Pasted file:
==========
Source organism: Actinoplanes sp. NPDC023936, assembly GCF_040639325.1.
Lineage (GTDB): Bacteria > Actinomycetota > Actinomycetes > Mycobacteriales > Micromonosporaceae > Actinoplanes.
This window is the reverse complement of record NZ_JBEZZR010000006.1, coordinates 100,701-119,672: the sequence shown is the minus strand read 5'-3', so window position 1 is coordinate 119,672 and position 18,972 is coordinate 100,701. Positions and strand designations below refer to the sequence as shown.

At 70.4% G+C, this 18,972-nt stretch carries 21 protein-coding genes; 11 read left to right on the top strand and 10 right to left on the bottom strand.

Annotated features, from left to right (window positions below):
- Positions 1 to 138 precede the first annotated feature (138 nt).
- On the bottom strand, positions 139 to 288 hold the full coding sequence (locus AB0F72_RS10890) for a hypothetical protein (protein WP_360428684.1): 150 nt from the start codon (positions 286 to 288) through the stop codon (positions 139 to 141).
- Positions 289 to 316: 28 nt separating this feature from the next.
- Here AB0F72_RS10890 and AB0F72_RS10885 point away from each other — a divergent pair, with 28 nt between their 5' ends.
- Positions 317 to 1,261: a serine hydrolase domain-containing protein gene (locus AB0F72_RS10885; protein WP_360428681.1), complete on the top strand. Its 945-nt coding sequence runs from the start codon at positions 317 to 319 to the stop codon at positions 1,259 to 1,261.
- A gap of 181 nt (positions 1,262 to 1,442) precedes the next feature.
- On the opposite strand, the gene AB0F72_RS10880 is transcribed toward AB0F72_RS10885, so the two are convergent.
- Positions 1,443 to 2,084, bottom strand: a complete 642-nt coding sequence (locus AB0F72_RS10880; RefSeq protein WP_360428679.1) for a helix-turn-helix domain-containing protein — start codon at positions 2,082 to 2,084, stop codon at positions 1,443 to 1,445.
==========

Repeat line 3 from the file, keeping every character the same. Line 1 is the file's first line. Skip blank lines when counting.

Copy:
This window is the reverse complement of record NZ_JBEZZR010000006.1, coordinates 100,701-119,672: the sequence shown is the minus strand read 5'-3', so window position 1 is coordinate 119,672 and position 18,972 is coordinate 100,701. Positions and strand designations below refer to the sequence as shown.